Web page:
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Please Confirm

This is a discussion on Please Confirm within the C Programming forums, part of the General Programming Boards category; Hi Guys, I am a beginner programmer in C. I just wrote this simple program and its compile and execute ...

  1. #1
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    Please Confirm

    Hi Guys, I am a beginner programmer in C. I just wrote this simple program and its compile and execute just fine. I just want to know if its a good practice to do what I did on line 17 where I have the return 0;. Please assist me.

    Code:
    #include <stdio.h>
    
    int main (void)
    {
        char machine_password[] = "HELLO";
        char user_password[10];
        int attempts = 1;
        
        while (attempts <= 3){
              printf("Please Enter Your Password\n");
              scanf("%s", &user_password);
              
              if (!strcmp(user_password, machine_password)){
                                printf("WELCOME TO YOUR MAIL\n");
                                
                                system ("PAUSE");
                                return 0;
                                }
              
              else if(attempts <= 3){
                          printf("INCORRECT PASSWORD\n");
                          }
                          
              attempts = attempts +1;          
              }
        system("PAUSE");
        return 0;    
    }

  2. #2
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    Do you mean putting a return statement in the middle of a function? It's mostly a style issue -- it's perfectly valid C code. Some people say it's bad style, as are using the 'break' and 'continue' keywords. They feel it's similar to using goto (note, there are good reasons to use goto also).

    Personally I think it's okay as long as it's not used excessively, easy to read, etc. One alternative is to have the code that runs when you don't have an error end up nested inside a bunch of if statements. That makes your code indented a whole bunch, which I find ugly and not very easy to read. Again, that's a style preference.

    The only real problem I see with your code is the system("PAUSE"); commands, which are not portable (i.e. Windows-specific). Learn a better way to FAQ > Stop my Windows Console from disappearing everytime I run my program? - Cprogramming.com.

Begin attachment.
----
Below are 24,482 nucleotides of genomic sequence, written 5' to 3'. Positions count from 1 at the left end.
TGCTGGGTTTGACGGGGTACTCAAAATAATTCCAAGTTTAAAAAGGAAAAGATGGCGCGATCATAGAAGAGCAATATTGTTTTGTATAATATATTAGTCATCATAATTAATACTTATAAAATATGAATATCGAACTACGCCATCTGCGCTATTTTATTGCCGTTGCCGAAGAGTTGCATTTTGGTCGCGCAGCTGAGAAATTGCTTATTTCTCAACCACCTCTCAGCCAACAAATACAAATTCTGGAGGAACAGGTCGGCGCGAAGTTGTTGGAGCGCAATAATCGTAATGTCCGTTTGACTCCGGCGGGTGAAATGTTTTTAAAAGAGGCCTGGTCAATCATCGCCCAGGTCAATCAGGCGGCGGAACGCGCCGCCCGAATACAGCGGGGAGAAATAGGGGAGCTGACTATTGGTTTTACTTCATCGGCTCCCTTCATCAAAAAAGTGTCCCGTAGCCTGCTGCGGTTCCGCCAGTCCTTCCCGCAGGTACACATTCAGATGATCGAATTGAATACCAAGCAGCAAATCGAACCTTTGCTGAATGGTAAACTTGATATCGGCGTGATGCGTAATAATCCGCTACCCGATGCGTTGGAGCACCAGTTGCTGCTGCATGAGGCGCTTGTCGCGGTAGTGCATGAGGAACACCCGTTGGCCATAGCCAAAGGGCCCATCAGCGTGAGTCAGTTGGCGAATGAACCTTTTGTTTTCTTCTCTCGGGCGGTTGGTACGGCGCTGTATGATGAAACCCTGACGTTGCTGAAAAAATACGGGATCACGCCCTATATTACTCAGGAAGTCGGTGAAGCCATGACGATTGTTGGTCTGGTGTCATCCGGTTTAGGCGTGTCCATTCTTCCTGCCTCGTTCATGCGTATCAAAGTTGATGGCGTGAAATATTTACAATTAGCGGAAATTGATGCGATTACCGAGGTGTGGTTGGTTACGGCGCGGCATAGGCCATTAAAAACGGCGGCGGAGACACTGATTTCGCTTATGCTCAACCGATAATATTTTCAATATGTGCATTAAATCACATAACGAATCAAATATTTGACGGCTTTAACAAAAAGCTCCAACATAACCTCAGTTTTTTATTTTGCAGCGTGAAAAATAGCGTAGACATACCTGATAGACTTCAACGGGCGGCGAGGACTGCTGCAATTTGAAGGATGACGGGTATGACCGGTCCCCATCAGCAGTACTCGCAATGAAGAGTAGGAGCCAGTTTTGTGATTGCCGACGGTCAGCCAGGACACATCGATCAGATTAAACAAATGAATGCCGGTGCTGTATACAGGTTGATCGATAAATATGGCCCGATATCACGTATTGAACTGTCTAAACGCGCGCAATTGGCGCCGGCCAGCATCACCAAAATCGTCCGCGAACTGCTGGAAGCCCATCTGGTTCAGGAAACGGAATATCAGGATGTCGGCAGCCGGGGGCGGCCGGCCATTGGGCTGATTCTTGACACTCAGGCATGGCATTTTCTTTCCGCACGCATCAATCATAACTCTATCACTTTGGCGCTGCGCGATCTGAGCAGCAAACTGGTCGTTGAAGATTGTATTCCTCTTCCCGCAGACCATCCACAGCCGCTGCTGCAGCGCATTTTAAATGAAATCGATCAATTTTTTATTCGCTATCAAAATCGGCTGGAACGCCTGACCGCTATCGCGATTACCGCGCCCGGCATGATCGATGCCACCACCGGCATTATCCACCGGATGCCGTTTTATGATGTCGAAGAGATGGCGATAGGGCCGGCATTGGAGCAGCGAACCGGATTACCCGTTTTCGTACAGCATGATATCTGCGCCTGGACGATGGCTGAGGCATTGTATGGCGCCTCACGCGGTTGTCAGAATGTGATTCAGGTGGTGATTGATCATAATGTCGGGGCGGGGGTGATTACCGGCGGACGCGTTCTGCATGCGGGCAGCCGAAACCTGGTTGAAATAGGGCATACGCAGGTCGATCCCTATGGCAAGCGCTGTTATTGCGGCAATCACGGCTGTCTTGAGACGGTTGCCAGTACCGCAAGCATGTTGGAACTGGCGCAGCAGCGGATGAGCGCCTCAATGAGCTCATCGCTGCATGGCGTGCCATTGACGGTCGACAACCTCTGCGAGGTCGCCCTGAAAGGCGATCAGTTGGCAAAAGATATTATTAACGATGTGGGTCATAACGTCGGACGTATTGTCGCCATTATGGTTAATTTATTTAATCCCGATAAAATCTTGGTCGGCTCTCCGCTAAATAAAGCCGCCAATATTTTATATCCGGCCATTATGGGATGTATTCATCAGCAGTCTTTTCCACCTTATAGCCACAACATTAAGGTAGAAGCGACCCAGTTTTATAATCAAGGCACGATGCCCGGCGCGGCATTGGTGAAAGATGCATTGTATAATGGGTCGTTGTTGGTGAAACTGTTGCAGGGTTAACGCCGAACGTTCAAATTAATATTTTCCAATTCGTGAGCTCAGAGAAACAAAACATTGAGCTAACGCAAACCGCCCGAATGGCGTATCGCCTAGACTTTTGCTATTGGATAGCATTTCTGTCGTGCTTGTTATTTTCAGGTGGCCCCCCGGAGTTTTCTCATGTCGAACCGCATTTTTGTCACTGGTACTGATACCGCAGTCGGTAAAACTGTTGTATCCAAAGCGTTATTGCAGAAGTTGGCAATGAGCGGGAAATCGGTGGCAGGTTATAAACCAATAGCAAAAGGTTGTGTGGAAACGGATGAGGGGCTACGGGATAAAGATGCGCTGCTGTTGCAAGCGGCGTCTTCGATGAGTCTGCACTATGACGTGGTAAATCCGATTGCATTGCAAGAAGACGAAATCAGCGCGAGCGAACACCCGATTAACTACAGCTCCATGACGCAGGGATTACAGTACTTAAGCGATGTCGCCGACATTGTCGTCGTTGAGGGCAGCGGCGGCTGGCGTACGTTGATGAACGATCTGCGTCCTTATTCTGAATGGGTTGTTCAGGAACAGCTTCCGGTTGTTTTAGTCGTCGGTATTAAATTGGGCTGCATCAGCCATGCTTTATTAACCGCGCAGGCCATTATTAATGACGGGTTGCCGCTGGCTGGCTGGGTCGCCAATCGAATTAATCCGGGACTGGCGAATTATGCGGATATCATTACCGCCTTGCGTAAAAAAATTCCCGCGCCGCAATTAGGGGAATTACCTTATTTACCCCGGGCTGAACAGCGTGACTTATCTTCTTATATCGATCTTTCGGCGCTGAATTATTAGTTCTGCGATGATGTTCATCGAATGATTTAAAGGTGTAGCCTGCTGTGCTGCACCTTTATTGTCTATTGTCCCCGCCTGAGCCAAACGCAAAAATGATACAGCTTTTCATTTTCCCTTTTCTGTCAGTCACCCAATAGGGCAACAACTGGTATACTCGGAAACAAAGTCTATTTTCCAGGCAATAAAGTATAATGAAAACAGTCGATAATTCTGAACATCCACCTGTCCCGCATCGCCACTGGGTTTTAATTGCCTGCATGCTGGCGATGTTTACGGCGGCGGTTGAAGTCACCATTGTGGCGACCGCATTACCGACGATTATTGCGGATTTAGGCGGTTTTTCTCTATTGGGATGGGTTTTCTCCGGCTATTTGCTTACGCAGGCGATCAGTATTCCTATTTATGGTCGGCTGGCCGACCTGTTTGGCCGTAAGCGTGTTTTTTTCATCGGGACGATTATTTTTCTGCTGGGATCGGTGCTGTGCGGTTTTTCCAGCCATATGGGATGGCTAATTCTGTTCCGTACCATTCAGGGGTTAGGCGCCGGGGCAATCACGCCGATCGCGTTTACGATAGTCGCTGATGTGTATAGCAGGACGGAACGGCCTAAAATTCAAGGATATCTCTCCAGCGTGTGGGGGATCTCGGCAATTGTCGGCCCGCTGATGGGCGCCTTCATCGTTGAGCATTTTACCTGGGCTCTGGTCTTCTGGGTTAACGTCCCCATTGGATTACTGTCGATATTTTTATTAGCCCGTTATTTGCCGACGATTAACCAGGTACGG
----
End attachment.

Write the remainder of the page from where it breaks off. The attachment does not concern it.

3. #3
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    it legal to do that. whether its good is a style issue, but I think its ok if at that point your program is done and it is difficult to exit the loop and skip any subsequent code to get to the return at the end of the function. sometimes the logic required to get to the end is uglier than issuing a return on the spot. that said, in your case you could have just done
    Code:
              if (!strcmp(user_password, machine_password)){
                                printf("WELCOME TO YOUR MAIL\n");
                                break;
                                }
    which would have the same effect, namely exit the loop, do a system(pause) and return 0;

  4. #4
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    To follow up with dmh2000's post, the fact that the logic is the same whether they enter the correct username/password may also be a problem. You may want to return 1; if they fail the login attempt, so whatever uses this program to check credentials can react accordingly.
    Salem likes this.

  5. #5
    Registered User claudiu's Avatar
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    Another thing that is worth mentioning is that the way you are currently reading in the password is not desirable in a real situation. Why? Well because you are not specifying a limit to how much you are going to read as input, even if that exceeds the available space in your password storage array, therefore almost inviting a buffer overflow attack.

    Think about the potential consequences of a user typing in a string of 100 characters when prompted for the password. What would happen? Why?

    Just some food for thought.
    1. Get rid of gets(). Never ever ever use it again. Replace it with fgets() and use that instead.
    2. Get rid of void main and replace it with int main(void) and return 0 at the end of the function.
    3. Get rid of conio.h and other antiquated DOS crap headers.
    4. Don't cast the return value of malloc, even if you always always always make sure that stdlib.h is included.

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